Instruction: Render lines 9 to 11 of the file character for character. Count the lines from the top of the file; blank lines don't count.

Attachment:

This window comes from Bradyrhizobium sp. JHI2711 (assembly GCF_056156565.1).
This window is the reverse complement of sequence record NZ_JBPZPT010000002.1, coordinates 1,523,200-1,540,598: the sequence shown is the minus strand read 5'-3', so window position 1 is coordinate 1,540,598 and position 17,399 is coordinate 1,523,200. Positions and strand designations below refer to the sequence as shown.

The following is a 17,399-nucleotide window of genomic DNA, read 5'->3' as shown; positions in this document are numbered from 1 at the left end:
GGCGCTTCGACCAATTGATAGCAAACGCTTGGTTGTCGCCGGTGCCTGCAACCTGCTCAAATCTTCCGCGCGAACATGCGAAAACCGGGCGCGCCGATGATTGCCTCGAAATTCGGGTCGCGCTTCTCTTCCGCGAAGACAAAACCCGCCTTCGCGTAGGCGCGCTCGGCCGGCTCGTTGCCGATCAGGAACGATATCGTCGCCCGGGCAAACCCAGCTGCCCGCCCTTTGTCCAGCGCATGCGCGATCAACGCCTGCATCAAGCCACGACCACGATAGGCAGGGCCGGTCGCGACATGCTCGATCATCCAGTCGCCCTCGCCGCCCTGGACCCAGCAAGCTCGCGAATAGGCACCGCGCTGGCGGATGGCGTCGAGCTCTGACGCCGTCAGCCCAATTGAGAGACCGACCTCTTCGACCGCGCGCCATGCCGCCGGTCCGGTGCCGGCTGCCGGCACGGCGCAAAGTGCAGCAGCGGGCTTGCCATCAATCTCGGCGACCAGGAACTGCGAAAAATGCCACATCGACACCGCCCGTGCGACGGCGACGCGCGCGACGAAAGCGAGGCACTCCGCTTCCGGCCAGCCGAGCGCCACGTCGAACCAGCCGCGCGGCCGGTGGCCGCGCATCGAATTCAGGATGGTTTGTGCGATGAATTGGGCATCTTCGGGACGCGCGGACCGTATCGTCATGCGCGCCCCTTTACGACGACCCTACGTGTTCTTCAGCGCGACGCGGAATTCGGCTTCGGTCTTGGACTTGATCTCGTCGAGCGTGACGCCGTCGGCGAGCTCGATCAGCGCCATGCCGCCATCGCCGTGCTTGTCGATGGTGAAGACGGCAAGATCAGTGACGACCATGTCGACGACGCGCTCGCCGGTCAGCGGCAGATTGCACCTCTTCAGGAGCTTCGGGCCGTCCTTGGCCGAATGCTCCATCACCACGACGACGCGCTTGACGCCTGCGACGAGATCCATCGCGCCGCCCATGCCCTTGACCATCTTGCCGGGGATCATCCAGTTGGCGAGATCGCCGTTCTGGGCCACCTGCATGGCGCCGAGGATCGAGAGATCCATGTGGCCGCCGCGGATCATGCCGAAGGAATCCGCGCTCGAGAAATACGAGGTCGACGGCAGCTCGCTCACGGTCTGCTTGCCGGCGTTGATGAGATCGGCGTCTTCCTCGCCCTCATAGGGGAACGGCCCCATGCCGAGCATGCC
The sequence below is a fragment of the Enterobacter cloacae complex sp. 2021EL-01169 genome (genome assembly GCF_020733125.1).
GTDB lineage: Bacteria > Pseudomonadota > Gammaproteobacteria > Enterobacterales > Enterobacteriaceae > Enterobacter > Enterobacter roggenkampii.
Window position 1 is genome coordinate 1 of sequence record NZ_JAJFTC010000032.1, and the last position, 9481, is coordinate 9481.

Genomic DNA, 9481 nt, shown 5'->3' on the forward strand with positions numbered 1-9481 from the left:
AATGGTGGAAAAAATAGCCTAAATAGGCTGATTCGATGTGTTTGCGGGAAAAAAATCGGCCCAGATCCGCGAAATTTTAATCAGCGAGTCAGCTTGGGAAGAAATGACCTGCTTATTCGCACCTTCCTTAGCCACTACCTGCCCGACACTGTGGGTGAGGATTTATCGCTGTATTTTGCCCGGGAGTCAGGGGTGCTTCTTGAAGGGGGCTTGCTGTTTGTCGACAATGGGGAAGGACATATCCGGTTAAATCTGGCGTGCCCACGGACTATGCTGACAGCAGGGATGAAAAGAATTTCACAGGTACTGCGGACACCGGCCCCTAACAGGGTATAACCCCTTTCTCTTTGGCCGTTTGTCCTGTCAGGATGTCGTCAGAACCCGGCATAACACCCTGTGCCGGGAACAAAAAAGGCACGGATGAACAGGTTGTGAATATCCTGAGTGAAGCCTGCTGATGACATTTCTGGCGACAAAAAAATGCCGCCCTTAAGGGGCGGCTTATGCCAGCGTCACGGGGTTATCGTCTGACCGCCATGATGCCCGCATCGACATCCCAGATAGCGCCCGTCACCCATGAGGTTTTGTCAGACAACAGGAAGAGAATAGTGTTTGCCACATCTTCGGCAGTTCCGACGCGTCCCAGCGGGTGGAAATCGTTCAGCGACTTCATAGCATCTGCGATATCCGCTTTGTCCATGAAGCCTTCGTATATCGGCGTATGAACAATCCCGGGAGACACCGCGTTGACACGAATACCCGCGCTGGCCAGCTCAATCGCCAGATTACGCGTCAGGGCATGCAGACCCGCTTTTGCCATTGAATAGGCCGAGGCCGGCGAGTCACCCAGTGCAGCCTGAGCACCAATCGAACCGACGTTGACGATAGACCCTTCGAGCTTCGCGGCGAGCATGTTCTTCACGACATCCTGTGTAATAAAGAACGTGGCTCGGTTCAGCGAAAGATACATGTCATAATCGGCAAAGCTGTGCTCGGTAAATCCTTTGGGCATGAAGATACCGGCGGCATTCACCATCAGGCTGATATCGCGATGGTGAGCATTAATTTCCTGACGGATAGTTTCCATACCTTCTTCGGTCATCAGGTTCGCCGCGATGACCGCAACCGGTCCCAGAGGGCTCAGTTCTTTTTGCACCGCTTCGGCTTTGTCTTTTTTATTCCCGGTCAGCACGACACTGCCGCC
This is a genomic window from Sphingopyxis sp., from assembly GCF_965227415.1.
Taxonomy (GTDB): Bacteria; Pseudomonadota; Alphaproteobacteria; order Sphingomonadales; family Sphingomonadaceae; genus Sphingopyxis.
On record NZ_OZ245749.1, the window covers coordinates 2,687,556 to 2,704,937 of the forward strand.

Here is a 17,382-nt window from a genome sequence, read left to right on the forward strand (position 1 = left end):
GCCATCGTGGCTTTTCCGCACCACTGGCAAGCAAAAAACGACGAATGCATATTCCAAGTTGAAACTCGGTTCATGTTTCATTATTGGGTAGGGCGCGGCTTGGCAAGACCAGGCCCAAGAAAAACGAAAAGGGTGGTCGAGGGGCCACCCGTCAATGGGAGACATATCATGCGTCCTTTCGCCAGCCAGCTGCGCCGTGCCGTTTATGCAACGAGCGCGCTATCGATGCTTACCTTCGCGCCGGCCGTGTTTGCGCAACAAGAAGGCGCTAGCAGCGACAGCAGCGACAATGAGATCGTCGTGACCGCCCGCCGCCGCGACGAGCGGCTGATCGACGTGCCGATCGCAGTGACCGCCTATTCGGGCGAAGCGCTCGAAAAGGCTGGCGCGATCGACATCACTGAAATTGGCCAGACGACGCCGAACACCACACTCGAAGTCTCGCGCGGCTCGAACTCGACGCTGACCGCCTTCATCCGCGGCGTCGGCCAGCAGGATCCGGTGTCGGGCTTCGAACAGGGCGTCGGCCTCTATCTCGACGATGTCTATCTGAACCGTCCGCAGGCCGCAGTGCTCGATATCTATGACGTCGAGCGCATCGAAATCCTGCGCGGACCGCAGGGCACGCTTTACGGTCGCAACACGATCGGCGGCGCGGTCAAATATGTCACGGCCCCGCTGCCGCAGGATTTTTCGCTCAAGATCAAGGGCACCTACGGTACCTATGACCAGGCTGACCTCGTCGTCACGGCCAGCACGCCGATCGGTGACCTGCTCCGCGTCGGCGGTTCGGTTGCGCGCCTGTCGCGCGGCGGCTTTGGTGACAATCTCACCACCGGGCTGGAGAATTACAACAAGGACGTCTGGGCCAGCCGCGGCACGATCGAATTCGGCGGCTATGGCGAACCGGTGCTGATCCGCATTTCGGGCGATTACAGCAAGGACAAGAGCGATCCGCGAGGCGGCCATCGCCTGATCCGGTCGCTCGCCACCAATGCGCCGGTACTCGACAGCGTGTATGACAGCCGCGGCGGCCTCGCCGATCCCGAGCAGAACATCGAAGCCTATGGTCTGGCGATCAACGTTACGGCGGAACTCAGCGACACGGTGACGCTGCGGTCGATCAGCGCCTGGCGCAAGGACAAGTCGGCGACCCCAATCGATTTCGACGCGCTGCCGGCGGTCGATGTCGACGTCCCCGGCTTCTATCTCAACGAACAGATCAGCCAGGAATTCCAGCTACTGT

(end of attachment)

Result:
AATGGTGGAAAAAATAGCCTAAATAGGCTGATTCGATGTGTTTGCGGGAAAAAAATCGGCCCAGATCCGCGAAATTTTAATCAGCGAGTCAGCTTGGGAAGAAATGACCTGCTTATTCGCACCTTCCTTAGCCACTACCTGCCCGACACTGTGGGTGAGGATTTATCGCTGTATTTTGCCCGGGAGTCAGGGGTGCTTCTTGAAGGGGGCTTGCTGTTTGTCGACAATGGGGAAGGACATATCCGGTTAAATCTGGCGTGCCCACGGACTATGCTGACAGCAGGGATGAAAAGAATTTCACAGGTACTGCGGACACCGGCCCCTAACAGGGTATAACCCCTTTCTCTTTGGCCGTTTGTCCTGTCAGGATGTCGTCAGAACCCGGCATAACACCCTGTGCCGGGAACAAAAAAGGCACGGATGAACAGGTTGTGAATATCCTGAGTGAAGCCTGCTGATGACATTTCTGGCGACAAAAAAATGCCGCCCTTAAGGGGCGGCTTATGCCAGCGTCACGGGGTTATCGTCTGACCGCCATGATGCCCGCATCGACATCCCAGATAGCGCCCGTCACCCATGAGGTTTTGTCAGACAACAGGAAGAGAATAGTGTTTGCCACATCTTCGGCAGTTCCGACGCGTCCCAGCGGGTGGAAATCGTTCAGCGACTTCATAGCATCTGCGATATCCGCTTTGTCCATGAAGCCTTCGTATATCGGCGTATGAACAATCCCGGGAGACACCGCGTTGACACGAATACCCGCGCTGGCCAGCTCAATCGCCAGATTACGCGTCAGGGCATGCAGACCCGCTTTTGCCATTGAATAGGCCGAGGCCGGCGAGTCACCCAGTGCAGCCTGAGCACCAATCGAACCGACGTTGACGATAGACCCTTCGAGCTTCGCGGCGAGCATGTTCTTCACGACATCCTGTGTAATAAAGAACGTGGCTCGGTTCAGCGAAAGATACATGTCATAATCGGCAAAGCTGTGCTCGGTAAATCCTTTGGGCATGAAGATACCGGCGGCATTCACCATCAGGCTGATATCGCGATGGTGAGCATTAATTTCCTGACGGATAGTTTCCATACCTTCTTCGGTCATCAGGTTCGCCGCGATGACCGCAACCGGTCCCAGAGGGCTCAGTTCTTTTTGCACCGCTTCGGCTTTGTCTTTTTTATTCCCGGTCAGCACGACACTGCCGCC
This is a genomic window from Sphingopyxis sp., from assembly GCF_965227415.1.
Taxonomy (GTDB): Bacteria; Pseudomonadota; Alphaproteobacteria; order Sphingomonadales; family Sphingomonadaceae; genus Sphingopyxis.